Solving money problems

Home learning focus

Learn how to solve questions involving money using a problem-solving method.

This lesson includes:

  • one learning summary
  • two interactive activities


Problem solving is a great way to put your money knowledge into practice and think about how money is used in the real world.

Remember that RUCSAC can help you solve word problems:

RUCSAC is an acronym that helps us to remember the order to tackle word problems:

READ the question carefully.


CHOOSE the correct operation (+ - x ÷) and method.

SOLVE the problem!

ANSWER the question.

CHECK your working out.

Now let's take a look at some money problems and use RUCSAC to help us solve them.

Example 1:

Charlotte saved £18.45 of the money she got for her birthday and £11.53 of the money she earned from babysitting her brother. How much money has she saved altogether?

  • READ

Have you read the question carefully?


Underline or highlight the important information. Do you know what the problem is asking?

Charlotte saved £18.45 of the money she got for her birthday and £11.53 she earned from babysitting her brother. How much money has she saved altogether?


'Altogether' tells us that we need to add the amounts together.


You can use the column method to work out this sum.

So £18.45 + £ 11.53 = £29.98


You’ve worked out how much Charlotte saved altogether so you have answered the question.


Double check that you have added up the numbers correctly and the decimal points are in the correct position. Make sure you have used the pound sign.

Example 2:

A cake costs £2.10. How much do 5 cakes cost?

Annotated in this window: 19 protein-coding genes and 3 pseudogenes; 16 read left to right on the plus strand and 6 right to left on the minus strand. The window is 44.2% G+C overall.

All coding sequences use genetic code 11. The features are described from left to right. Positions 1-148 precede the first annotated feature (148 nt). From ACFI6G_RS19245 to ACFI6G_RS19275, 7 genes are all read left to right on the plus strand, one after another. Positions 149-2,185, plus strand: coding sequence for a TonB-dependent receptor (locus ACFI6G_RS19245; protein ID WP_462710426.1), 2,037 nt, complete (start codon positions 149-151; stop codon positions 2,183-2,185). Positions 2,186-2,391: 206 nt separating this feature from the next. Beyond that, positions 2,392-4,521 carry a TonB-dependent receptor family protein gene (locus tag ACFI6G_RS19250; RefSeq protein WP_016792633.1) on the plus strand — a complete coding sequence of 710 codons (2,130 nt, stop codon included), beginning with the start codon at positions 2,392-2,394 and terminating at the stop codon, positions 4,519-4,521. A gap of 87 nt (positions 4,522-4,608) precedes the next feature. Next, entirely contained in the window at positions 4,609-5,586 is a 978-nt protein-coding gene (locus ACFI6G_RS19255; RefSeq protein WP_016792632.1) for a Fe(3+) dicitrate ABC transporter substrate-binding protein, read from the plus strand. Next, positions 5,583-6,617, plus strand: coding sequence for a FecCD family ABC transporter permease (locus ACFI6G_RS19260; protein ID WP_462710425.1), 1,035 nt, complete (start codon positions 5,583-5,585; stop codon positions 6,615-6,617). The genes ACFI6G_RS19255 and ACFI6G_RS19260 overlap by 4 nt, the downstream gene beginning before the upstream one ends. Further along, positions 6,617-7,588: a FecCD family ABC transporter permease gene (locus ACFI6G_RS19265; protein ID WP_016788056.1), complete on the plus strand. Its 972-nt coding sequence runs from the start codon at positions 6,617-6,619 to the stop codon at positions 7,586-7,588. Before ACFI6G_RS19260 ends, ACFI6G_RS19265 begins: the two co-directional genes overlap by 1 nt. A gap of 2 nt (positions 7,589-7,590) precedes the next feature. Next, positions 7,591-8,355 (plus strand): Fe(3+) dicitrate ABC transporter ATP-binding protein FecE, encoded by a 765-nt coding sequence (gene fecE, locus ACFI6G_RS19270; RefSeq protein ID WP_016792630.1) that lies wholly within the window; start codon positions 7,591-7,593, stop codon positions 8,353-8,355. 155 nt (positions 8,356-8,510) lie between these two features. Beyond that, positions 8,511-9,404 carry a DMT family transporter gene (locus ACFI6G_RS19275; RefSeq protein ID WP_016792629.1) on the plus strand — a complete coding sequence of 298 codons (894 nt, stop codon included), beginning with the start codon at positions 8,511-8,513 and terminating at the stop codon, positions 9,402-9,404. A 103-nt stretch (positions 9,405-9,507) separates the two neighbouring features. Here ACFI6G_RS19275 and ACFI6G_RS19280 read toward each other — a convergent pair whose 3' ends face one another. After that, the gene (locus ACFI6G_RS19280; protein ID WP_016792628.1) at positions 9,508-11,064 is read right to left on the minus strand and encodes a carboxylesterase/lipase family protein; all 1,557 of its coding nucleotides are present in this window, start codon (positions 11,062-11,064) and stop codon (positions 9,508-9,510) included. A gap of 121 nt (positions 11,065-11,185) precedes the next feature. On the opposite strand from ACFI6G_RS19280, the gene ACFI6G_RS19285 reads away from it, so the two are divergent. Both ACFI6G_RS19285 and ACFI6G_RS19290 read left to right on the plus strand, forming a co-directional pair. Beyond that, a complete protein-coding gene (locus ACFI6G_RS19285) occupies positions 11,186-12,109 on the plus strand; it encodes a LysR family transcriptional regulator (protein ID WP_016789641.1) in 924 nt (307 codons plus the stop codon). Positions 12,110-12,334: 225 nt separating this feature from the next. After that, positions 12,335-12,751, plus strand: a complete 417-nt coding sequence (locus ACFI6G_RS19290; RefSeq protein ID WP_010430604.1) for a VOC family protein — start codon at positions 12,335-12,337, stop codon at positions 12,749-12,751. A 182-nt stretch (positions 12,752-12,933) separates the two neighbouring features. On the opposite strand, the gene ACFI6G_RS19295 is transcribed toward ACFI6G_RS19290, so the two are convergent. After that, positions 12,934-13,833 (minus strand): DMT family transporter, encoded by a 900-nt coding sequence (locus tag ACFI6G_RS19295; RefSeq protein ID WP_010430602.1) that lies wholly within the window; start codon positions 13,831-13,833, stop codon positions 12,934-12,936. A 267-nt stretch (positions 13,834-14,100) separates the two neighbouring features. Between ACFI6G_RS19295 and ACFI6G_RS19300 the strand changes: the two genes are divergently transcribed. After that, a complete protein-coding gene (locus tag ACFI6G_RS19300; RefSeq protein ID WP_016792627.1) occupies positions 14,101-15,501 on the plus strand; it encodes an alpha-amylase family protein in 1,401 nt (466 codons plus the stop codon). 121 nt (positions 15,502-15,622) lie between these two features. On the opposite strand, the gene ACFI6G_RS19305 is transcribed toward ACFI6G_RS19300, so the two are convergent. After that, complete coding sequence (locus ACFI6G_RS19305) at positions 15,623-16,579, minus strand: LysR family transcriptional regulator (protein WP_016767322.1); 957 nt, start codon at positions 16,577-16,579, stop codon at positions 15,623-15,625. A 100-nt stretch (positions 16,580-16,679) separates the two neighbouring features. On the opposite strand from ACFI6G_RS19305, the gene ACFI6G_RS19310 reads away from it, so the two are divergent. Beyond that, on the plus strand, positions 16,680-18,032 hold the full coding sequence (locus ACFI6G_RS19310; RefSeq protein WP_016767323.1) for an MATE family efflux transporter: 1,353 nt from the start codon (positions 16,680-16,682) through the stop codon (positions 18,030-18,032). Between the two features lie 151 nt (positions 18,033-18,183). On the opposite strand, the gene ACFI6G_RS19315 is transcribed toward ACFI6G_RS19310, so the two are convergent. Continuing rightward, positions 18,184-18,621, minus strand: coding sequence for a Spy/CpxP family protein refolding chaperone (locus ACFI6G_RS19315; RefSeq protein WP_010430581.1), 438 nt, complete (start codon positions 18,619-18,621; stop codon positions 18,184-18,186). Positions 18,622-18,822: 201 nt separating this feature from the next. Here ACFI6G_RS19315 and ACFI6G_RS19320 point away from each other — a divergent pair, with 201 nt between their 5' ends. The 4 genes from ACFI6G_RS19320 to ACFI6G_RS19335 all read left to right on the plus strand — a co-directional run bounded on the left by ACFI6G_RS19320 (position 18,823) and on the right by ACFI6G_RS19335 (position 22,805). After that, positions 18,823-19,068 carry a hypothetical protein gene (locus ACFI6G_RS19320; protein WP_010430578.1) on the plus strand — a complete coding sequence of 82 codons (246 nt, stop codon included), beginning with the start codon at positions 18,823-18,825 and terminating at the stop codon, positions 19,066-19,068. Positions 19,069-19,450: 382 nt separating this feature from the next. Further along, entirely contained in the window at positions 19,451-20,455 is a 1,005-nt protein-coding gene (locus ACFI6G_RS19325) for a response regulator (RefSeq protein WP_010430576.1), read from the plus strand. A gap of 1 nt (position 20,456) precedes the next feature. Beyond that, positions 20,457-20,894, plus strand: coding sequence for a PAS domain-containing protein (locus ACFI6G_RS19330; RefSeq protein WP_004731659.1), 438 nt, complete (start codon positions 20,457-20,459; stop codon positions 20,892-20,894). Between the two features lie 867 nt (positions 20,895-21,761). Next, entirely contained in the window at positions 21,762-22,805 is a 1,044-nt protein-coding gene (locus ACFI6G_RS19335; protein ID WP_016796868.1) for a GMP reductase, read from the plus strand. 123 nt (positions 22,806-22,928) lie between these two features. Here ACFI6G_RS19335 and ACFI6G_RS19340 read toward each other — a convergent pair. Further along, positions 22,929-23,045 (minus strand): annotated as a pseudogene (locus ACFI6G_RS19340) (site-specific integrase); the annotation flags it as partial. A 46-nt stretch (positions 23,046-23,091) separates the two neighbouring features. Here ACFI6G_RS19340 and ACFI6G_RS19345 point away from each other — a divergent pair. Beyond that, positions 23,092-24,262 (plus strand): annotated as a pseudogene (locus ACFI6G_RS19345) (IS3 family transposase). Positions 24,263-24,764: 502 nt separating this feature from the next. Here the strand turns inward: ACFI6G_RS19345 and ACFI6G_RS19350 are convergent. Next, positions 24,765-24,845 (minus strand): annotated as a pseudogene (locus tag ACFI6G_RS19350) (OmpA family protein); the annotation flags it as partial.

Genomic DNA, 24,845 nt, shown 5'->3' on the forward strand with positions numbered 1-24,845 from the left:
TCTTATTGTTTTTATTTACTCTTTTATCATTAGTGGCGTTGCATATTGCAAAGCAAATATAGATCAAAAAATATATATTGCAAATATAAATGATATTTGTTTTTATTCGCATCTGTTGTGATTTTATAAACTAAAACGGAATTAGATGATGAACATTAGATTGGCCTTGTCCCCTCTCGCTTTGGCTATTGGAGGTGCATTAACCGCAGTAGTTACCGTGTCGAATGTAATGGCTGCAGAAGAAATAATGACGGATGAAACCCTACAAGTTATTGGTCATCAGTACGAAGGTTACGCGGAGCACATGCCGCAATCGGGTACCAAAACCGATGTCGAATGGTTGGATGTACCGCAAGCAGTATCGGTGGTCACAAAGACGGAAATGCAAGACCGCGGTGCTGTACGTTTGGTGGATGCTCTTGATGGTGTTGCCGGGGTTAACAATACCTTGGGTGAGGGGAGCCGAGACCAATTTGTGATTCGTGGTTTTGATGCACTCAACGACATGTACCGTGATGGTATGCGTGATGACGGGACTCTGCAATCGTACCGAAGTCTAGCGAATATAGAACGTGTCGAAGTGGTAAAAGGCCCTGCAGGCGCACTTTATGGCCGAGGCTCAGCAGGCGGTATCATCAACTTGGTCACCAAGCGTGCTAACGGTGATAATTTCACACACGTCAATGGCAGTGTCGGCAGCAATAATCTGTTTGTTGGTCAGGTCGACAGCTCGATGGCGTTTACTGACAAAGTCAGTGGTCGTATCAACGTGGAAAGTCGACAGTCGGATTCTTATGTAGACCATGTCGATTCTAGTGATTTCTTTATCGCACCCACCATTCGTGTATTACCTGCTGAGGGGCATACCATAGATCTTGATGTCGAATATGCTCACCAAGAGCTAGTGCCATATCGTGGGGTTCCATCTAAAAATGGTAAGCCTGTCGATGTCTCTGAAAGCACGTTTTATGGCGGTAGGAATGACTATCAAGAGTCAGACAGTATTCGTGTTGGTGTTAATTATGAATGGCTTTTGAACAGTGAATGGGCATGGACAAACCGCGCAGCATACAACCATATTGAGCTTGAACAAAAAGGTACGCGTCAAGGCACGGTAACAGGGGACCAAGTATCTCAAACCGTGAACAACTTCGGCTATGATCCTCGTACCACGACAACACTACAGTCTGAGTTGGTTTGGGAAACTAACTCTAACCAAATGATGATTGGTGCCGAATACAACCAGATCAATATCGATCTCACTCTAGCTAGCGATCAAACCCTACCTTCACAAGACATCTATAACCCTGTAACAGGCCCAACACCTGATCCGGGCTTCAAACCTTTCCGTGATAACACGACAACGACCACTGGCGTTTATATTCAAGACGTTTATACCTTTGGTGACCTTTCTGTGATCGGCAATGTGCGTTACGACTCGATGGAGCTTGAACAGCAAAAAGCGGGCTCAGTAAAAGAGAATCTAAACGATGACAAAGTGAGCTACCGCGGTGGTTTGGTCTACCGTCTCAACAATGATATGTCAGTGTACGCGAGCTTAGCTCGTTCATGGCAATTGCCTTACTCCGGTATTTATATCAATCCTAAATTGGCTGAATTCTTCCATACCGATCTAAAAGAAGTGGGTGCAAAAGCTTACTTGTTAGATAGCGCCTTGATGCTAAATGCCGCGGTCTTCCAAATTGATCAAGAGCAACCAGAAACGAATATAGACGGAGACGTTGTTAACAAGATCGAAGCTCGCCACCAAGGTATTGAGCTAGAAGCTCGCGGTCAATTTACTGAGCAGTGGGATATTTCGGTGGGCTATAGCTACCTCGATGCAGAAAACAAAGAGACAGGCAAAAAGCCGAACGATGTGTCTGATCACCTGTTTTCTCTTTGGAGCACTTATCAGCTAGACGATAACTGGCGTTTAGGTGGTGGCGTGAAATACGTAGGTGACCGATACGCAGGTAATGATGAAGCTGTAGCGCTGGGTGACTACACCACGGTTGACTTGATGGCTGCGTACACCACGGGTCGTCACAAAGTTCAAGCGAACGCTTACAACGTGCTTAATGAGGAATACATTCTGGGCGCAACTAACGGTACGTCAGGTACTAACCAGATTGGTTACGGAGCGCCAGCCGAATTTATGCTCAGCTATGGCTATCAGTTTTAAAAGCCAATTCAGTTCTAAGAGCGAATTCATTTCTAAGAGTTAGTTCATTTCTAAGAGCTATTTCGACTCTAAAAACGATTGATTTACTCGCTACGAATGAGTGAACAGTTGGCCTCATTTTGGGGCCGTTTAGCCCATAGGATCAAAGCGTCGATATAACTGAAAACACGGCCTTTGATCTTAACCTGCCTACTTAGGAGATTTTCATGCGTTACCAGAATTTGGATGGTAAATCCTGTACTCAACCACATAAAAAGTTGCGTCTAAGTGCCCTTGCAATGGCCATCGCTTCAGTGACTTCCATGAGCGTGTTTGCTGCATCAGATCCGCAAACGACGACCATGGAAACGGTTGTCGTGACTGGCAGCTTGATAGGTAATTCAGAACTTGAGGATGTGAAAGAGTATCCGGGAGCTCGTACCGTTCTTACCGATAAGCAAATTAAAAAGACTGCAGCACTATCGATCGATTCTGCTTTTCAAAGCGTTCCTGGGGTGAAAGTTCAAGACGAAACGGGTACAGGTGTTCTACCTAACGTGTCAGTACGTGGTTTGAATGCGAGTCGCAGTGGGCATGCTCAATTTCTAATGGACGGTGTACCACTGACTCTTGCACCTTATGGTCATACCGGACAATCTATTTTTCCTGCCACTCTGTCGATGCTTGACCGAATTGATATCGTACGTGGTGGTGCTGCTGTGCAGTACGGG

• READ

Read the question again and make sure you understand it.


Now highlight the important information:

A cake costs £2.10. How much do 5 cakes cost?


This question is asking you what 5 lots of £2.10 is, so the operation to choose is multiplication.


Turn the pounds into pence first so it’s easier to multiply.

£2.10 = 210p


Turn the pence back into pounds.

1050p = £10.50


Always check your working out!

Top tip

You could also use visual images to help you solve this question through repeated addition.

Here are our 5 groups of £2.10 using a two-pound coin and a 10p coin.

Now add up all the two-pound coins and 10p coins to see how much there is altogether.


Both answers are the same. There's usually more than one way to solve a problem!


Activity 1

Money problems using all four operations

Open the worksheet below from Teachit Primary. There are lots of questions for you to try. Use the RUCSAC method for some questions and then try without, how does the method help you?

Money problems using all four operations

Click here for the answer sheet

Activity 2

Buying a balloon

Have a go at the activity below from Nrich. There are lots of correct answers to find. Which of these seem like realistic prices for a balloon? What is the most you would pay? Discuss your reasoning or write it down.

Buying a balloon

Click here for the solution

This week's lessons are all about money. You may find it helpful to use some real or pretend money to help you find the answers to the questions.

If you have a printer, you could print and cut out these sheets of coins and notes from Twinkl.

Or you can make your own; copy the shapes from the sheet above and draw the coins and notes onto paper or card.

There's more to learn

Have a look at these other resources around the BBC and the web.

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